On the way into Jerusalem from the western direction one can see an abandoned Palestinian village on the hillside, left the way it was when it ceased to be inhabited in 1948. The name of the town is Lifta, and it has an interesting history. Lifta was one of the most affluent villages in the Jerusalem district prior to the founding of the state of Israel. During the war of 1948, the village reached an agreement with the Irgun to remain in place, and the people planned to stay and wait out the fighting, unlike many Palestinian communities who chose to flee to neighboring countries. However, Deir Yassin happened and rumors of a massacre spread to Lifta and, like dozens of other towns, the villagers panicked and, fearing their safety, fled to Jordan.
This story could apply to dozens of communities in Palestine, but Lifta is almost unique in that the village itself remains. In most cases, the homes were destroyed, incorporated into new Israeli cities, and many had Keren Kayemet forests planted over top of their ruins to hide any evidence of their very existence. But Lifta remains. It’s unclear why Israel chose to leave it in place and intact, but it is. It has become a weekend hangout and picnic spot for Jerusalem families, and many of the abandoned houses now house homeless junkies, or broke hippies.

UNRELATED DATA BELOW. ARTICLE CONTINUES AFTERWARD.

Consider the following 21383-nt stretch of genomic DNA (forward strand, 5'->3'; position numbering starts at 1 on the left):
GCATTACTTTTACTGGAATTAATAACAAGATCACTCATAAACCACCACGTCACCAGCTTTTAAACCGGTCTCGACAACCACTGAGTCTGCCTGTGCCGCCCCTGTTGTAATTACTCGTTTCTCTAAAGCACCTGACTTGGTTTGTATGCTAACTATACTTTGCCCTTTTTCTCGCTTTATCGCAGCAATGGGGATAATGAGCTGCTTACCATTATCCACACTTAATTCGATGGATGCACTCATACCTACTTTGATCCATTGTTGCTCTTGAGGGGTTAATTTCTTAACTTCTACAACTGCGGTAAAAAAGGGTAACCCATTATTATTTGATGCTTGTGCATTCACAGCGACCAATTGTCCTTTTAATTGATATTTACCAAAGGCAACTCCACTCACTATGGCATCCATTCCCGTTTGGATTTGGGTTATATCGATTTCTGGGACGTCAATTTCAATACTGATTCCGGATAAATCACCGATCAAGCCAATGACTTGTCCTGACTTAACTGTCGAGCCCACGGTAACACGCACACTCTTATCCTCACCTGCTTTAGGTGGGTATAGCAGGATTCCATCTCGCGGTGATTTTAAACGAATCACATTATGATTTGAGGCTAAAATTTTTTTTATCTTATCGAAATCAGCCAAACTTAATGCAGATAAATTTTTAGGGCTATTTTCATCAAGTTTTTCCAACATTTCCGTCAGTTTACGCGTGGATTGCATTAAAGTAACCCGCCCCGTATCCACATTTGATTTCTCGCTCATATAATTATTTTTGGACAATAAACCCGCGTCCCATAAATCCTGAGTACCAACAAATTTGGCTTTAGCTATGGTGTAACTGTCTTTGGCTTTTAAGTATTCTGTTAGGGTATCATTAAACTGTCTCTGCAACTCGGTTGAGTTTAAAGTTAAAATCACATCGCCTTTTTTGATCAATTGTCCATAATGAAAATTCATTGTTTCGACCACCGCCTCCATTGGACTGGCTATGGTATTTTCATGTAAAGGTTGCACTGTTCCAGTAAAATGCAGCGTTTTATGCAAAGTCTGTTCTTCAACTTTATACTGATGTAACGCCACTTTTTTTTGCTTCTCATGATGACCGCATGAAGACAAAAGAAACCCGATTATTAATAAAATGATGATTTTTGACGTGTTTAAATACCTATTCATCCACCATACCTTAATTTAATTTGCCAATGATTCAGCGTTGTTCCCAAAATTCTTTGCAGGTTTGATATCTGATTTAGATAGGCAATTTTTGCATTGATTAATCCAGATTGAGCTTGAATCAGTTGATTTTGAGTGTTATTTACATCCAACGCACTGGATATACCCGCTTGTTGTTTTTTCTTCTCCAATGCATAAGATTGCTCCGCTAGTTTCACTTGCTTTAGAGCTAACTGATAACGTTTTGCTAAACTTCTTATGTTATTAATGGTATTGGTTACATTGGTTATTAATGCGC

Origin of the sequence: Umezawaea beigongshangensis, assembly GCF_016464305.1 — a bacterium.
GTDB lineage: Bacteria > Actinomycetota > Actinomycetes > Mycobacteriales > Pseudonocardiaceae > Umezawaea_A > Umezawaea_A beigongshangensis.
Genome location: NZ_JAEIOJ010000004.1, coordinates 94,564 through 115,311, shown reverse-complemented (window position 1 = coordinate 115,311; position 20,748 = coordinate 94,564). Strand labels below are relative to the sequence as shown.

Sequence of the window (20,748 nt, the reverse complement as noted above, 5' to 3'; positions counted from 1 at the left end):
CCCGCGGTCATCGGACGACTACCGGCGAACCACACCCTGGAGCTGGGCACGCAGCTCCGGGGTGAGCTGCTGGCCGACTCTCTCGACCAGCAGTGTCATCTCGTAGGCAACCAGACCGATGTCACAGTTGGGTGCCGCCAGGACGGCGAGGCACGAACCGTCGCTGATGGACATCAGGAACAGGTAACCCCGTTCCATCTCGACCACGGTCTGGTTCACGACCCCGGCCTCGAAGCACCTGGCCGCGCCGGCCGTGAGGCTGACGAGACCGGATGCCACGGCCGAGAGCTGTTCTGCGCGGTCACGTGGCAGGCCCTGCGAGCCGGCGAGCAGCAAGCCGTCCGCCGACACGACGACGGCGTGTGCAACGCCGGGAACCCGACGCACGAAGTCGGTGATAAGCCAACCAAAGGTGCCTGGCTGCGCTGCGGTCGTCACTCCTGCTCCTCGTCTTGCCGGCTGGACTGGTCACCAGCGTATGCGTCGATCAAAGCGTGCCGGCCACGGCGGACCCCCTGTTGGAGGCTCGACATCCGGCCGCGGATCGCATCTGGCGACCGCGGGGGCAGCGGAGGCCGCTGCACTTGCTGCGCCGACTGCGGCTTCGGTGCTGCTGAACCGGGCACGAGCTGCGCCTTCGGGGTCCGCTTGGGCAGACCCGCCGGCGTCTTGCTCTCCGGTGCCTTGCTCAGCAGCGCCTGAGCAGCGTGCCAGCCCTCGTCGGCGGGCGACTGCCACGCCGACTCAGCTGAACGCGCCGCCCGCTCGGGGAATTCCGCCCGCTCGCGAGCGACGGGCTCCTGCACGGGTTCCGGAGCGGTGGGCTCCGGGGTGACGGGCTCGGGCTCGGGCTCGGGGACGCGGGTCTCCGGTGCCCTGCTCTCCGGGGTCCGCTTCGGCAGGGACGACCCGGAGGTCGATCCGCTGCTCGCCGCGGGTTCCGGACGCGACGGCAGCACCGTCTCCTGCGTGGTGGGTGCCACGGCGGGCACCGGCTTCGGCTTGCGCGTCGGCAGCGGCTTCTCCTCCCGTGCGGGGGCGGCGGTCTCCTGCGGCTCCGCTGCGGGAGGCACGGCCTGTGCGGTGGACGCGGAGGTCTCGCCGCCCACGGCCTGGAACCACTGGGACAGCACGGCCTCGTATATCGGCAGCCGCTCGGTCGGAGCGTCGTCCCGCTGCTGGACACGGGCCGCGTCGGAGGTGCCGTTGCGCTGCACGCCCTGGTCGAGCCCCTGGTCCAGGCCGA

I went there with my friends Ed, Rachael, and Aline. The insides of the houses were covered with graffiti, and old books pile in the corners.
Aline with the city rising behind her. Photo by Edword.
There is an underground spring that runs from a well to a pool at the entrance of the village. There is a long underground corridor and tunnel that you can walk in, that goes very deep inside.
I would have been scared to go in, had I not seen a three-year-old girl come out before we went in.
Palestineremembered.com has several photos of the village from before 1948, and you can see the emptiness of the surrounding hillsides.